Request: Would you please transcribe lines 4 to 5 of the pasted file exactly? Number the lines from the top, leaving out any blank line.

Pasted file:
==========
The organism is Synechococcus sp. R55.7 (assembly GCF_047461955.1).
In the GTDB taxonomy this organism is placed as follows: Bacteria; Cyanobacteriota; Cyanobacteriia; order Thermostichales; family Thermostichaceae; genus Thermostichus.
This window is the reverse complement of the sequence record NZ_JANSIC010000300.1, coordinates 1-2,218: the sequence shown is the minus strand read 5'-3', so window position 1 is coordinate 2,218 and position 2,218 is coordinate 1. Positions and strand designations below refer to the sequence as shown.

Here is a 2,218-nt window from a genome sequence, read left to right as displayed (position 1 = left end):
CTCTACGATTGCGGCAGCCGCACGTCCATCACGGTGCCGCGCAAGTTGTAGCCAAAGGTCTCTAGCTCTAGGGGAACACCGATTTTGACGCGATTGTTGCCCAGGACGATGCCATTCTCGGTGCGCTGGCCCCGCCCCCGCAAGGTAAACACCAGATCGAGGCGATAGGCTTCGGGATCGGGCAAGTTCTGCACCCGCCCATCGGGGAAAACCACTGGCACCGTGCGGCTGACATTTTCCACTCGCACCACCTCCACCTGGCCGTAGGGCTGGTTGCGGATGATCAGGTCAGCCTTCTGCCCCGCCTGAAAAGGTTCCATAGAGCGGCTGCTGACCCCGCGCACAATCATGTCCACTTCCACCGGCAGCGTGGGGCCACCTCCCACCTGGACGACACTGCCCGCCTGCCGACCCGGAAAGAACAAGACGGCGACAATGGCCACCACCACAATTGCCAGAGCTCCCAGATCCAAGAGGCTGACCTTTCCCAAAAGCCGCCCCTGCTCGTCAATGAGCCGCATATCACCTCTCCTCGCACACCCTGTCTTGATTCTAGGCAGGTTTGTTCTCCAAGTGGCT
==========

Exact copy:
Here is a 2,218-nt window from a genome sequence, read left to right as displayed (position 1 = left end):
CTCTACGATTGCGGCAGCCGCACGTCCATCACGGTGCCGCGCAAGTTGTAGCCAAAGGTCTCTAGCTCTAGGGGAACACCGATTTTGACGCGATTGTTGCCCAGGACGATGCCATTCTCGGTGCGCTGGCCCCGCCCCCGCAAGGTAAACACCAGATCGAGGCGATAGGCTTCGGGATCGGGCAAGTTCTGCACCCGCCCATCGGGGAAAACCACTGGCACCGTGCGGCTGACATTTTCCACTCGCACCACCTCCACCTGGCCGTAGGGCTGGTTGCGGATGATCAGGTCAGCCTTCTGCCCCGCCTGAAAAGGTTCCATAGAGCGGCTGCTGACCCCGCGCACAATCATGTCCACTTCCACCGGCAGCGTGGGGCCACCTCCCACCTGGACGACACTGCCCGCCTGCCGACCCGGAAAGAACAAGACGGCGACAATGGCCACCACCACAATTGCCAGAGCTCCCAGATCCAAGAGGCTGACCTTTCCCAAAAGCCGCCCCTGCTCGTCAATGAGCCGCATATCACCTCTCCTCGCACACCCTGTCTTGATTCTAGGCAGGTTTGTTCTCCAAGTGGCT